Imperiia: a spatial history of the Russian EmpireMain MenuAboutDashboardsData CatalogMapStoriesGalleriesGamesWho said history was boring?Map ShelfTeach Our ContentCiting the ProjectKelly O'Neilldc20b45f1d74122ba0d654d19961d826c5a557f5The Imperiia Project // Davis Center for Russian and Eurasian Studies, Harvard University
Baidar Valley (as depicted on Jervis's edition of Mukhin's topographical map)
12022-06-27T12:39:21-04:00Orchard Locator37Gardens of Crimea componentplain2023-01-10T00:01:32-05:00
Ready to turn the clock back to the early nineteenth century?
"Gardens of Crimea" highlights the 809 orchards registered as state properties in the early years of Russian imperial rule. The registers associate each orchard plot with one of eighty-nine villages, but for thirty we have data identifying tree quantities and types. Those thirty villages are highlighted in this project.
In 1817 a cartographer named Semyon Mukhin working for the Military Topographical Depot of the Russian General Staff produced a ground-breaking topographical survey map of Crimea. Mukhin published his map twenty-four years after the compilation of the garden registers - that is a meaningful amount of time in which all sorts of things changed. Wars, droughts, earthquakes, tragedies and triumphs of all kinds. Nevertheless, this is the first map produced at a scale that allows us a detailed look at the peninsula's topography. It allows us to see each village in its historical context. For example, here is the famous Baydar Valley.. The southern coast of Crimea runs along the bottom of the map detail. Balaklava is shown on the coast near the western edge. The Crimean mountains are depicted as a ridge line running west to east along the bottom. Areas rendered dark by hachures (lines representing elevation change) are set off from bright areas, some of which are at higher altitude (such as the alpine plateau at lower right) and some of which are low, such as the Baydar Valley at the center. The map describes the valley as partially forested, crossed by streams, and with a road running through the center.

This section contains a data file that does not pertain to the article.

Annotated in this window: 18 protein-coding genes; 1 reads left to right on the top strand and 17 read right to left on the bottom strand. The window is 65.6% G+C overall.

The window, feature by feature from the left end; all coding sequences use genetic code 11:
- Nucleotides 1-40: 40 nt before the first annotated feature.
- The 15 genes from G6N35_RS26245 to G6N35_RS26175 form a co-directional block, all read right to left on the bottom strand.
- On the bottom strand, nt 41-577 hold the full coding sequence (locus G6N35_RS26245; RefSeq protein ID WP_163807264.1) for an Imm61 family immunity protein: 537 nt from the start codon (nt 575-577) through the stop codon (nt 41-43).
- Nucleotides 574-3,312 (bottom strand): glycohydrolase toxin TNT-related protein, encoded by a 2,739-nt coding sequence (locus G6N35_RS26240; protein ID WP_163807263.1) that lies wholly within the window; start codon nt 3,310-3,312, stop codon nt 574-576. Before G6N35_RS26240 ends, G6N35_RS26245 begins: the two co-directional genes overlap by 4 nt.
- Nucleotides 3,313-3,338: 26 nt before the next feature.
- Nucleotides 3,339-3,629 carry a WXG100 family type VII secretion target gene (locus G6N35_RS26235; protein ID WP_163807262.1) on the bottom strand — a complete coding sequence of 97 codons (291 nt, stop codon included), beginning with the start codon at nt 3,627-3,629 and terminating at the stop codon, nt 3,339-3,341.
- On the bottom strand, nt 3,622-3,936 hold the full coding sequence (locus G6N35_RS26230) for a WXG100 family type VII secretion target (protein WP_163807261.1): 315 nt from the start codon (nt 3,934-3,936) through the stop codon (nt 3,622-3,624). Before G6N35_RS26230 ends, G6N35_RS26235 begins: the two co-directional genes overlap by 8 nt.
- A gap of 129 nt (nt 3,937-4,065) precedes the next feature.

Now for a bit of magic. What if you could see the same map, rendered in English instead of Russian? This is Thomas Best Jervis' 1855 edition of the same map. (How Mukhin's high-end military-topographical survey of Crimea ended up in British hands on the eve of the Crimean War is a story for another day.) You can see that the cartography and data are more or less unchanged. The 1855 English edition still claims, for example, that there were 80 households in the village of Baydar.
Let's use this later edition to orient ourselves to the space described in the registers. Move your cursor across the image to see the orchard locations. The villages are listed below as "tagged" pages - go to any location page by clicking the placename.